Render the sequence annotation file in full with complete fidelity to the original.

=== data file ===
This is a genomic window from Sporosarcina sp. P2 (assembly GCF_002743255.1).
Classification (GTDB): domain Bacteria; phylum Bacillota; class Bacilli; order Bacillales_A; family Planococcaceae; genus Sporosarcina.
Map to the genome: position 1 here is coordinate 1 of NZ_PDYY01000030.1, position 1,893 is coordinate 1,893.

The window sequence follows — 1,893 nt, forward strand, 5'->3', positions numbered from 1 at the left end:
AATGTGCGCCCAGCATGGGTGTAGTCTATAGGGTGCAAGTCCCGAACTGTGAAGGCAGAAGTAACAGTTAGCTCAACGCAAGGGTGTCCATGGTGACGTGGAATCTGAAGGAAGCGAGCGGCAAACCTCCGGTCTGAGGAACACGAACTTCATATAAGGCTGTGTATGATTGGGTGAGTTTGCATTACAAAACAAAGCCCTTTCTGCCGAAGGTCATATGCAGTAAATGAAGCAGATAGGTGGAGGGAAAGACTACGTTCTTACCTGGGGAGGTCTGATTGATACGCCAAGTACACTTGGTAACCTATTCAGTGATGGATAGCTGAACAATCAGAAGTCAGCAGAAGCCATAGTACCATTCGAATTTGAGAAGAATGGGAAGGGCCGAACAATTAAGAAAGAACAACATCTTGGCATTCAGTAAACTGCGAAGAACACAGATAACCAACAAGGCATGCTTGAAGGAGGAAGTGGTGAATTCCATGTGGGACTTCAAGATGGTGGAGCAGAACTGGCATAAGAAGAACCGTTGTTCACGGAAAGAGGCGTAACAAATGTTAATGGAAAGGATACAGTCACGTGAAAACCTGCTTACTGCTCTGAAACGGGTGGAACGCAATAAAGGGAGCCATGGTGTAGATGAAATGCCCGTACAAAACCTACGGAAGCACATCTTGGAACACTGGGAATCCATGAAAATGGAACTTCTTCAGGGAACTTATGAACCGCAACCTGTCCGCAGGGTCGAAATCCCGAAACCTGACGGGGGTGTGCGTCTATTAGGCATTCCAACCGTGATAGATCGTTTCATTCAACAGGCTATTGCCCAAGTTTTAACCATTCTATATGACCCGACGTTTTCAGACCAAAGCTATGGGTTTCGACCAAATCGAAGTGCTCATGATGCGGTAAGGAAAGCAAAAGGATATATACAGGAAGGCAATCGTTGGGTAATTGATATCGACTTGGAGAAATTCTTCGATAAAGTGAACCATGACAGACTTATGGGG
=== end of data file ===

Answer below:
This is a genomic window from Sporosarcina sp. P2 (assembly GCF_002743255.1).
Classification (GTDB): domain Bacteria; phylum Bacillota; class Bacilli; order Bacillales_A; family Planococcaceae; genus Sporosarcina.
Map to the genome: position 1 here is coordinate 1 of NZ_PDYY01000030.1, position 1,893 is coordinate 1,893.

The window sequence follows — 1,893 nt, forward strand, 5'->3', positions numbered from 1 at the left end:
AATGTGCGCCCAGCATGGGTGTAGTCTATAGGGTGCAAGTCCCGAACTGTGAAGGCAGAAGTAACAGTTAGCTCAACGCAAGGGTGTCCATGGTGACGTGGAATCTGAAGGAAGCGAGCGGCAAACCTCCGGTCTGAGGAACACGAACTTCATATAAGGCTGTGTATGATTGGGTGAGTTTGCATTACAAAACAAAGCCCTTTCTGCCGAAGGTCATATGCAGTAAATGAAGCAGATAGGTGGAGGGAAAGACTACGTTCTTACCTGGGGAGGTCTGATTGATACGCCAAGTACACTTGGTAACCTATTCAGTGATGGATAGCTGAACAATCAGAAGTCAGCAGAAGCCATAGTACCATTCGAATTTGAGAAGAATGGGAAGGGCCGAACAATTAAGAAAGAACAACATCTTGGCATTCAGTAAACTGCGAAGAACACAGATAACCAACAAGGCATGCTTGAAGGAGGAAGTGGTGAATTCCATGTGGGACTTCAAGATGGTGGAGCAGAACTGGCATAAGAAGAACCGTTGTTCACGGAAAGAGGCGTAACAAATGTTAATGGAAAGGATACAGTCACGTGAAAACCTGCTTACTGCTCTGAAACGGGTGGAACGCAATAAAGGGAGCCATGGTGTAGATGAAATGCCCGTACAAAACCTACGGAAGCACATCTTGGAACACTGGGAATCCATGAAAATGGAACTTCTTCAGGGAACTTATGAACCGCAACCTGTCCGCAGGGTCGAAATCCCGAAACCTGACGGGGGTGTGCGTCTATTAGGCATTCCAACCGTGATAGATCGTTTCATTCAACAGGCTATTGCCCAAGTTTTAACCATTCTATATGACCCGACGTTTTCAGACCAAAGCTATGGGTTTCGACCAAATCGAAGTGCTCATGATGCGGTAAGGAAAGCAAAAGGATATATACAGGAAGGCAATCGTTGGGTAATTGATATCGACTTGGAGAAATTCTTCGATAAAGTGAACCATGACAGACTTATGGGG